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The use of predominance area diagrams (PAD) to determine the oxygen and sulfur fugacities prevailing during historical metallurgical processes: the case of fifteenth to seventeenth century copper slags from Polichno (Old Polish industrial district)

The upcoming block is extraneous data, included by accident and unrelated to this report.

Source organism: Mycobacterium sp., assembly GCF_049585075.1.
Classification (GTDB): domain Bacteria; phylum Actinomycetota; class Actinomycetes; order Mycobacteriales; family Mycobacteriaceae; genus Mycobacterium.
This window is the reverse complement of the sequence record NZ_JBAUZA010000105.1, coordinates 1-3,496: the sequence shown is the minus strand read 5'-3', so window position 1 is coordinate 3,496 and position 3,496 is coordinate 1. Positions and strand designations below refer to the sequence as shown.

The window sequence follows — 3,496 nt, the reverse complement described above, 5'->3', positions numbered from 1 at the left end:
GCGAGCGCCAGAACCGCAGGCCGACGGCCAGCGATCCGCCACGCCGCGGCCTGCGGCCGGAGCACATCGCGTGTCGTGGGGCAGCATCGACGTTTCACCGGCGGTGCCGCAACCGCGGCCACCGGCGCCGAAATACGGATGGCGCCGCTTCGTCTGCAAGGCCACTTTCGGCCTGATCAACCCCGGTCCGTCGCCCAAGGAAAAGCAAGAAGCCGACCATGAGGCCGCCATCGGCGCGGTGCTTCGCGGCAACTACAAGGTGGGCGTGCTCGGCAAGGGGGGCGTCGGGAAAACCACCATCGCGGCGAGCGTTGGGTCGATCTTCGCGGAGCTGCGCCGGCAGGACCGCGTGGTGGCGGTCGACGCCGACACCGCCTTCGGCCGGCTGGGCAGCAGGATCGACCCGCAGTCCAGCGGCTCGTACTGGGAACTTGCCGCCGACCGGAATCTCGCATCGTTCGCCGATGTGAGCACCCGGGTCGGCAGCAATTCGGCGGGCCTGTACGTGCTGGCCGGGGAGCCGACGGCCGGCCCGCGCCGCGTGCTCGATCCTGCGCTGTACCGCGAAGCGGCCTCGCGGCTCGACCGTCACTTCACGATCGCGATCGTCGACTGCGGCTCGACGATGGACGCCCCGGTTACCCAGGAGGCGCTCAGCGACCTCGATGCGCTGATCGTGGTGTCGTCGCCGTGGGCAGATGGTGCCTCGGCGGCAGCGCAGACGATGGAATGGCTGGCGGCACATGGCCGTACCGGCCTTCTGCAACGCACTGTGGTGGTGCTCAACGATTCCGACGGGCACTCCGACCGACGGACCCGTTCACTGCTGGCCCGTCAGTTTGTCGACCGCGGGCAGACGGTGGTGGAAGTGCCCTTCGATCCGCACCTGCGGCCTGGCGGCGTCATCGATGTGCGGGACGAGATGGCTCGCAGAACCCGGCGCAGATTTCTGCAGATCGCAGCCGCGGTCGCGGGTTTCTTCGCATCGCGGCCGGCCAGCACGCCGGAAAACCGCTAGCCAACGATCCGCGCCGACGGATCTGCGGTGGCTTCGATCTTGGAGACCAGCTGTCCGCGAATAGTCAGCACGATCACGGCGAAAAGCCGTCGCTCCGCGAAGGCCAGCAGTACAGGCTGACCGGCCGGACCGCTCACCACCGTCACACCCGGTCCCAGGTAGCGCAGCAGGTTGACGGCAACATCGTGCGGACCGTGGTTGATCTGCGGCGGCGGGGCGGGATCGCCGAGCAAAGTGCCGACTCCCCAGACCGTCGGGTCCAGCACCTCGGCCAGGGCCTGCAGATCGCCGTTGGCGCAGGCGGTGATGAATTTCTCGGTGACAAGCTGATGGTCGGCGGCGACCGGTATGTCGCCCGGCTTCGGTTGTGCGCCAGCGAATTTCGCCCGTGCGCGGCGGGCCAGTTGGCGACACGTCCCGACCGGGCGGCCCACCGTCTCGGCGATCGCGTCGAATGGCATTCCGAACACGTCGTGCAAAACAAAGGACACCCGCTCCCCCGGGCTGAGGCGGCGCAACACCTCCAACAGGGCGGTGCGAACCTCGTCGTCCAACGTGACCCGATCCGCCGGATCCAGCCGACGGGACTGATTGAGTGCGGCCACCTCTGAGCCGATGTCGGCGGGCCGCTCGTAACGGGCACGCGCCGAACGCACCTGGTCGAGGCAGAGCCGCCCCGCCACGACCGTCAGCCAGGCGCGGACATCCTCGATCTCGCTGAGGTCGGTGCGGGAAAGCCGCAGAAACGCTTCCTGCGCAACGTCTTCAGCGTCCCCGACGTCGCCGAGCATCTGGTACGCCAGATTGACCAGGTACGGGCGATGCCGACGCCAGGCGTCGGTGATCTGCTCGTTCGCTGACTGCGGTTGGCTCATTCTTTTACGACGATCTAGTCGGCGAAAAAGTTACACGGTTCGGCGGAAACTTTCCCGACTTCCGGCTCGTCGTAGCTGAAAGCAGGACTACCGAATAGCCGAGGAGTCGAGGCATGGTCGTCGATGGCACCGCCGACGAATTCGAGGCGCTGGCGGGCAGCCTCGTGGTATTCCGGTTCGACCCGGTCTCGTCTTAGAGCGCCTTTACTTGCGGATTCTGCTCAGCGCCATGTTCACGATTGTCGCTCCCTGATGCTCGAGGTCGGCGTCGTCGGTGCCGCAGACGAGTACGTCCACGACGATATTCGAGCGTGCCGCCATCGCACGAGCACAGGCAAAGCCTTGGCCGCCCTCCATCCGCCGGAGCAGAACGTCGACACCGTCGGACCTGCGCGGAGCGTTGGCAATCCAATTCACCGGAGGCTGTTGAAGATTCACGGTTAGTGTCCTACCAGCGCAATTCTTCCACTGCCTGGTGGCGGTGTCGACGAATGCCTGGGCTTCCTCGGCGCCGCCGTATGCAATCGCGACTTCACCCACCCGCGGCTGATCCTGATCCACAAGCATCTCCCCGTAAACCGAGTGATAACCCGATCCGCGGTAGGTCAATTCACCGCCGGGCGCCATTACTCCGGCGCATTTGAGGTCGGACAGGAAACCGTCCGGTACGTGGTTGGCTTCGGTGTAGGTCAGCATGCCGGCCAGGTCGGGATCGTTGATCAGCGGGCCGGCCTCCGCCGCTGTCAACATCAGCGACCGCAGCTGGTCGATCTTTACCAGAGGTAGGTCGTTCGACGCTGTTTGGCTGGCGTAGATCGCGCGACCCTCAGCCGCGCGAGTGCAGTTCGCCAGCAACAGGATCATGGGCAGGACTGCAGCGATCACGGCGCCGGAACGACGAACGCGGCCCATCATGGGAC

The study presents the first use of predominance area diagrams (PADs) to determine oxidation–reduction conditions during reconstructing historical copper smelting processes. The smelting temperature and oxygen and sulfur fugacities during smelting were determined based on experiments and the geochemical (ICP-MS/ES, XRF) and mineralogical (SEM, EPMA) analyses of the fifteenth to seventeenth century slags from Polichno (Holy Cross Mountains, Poland). Results obtained during high-temperature experiments allowed to determine the slags' solidus and liquidus temperatures. The liquidus temperature was in the range of 1100–1200 °C, and the solidus temperature was in the range of 800–1100 °C. Data on temperature conditions were used in thermodynamic calculations to construct predominance area diagrams and then to determine the ranges of oxygen and sulfur fugacities in which the formation of slags was possible. Slags from Polichno were formed with the oxygen fugacity in the range of \(\text{logP}_{{\text{O}}_2}\) = − 4.30 (POL1, POL4 at 1200 °C) to − 14.08 atm. (POL3 at 1090 °C). In turn, the sulfur fugacity during slag formation ranged from \(\text{logP}_{{\text{S}}_2}\) = − 2.50 (POL5 at 1200 °C) to − 6.92 (POL4 at 1060 °C) atm. The relatively high sulfur availability confirms using sulfide ores without prior roasting. The wide range of sulfur and oxygen fugacity indicates the process's heterogeneity.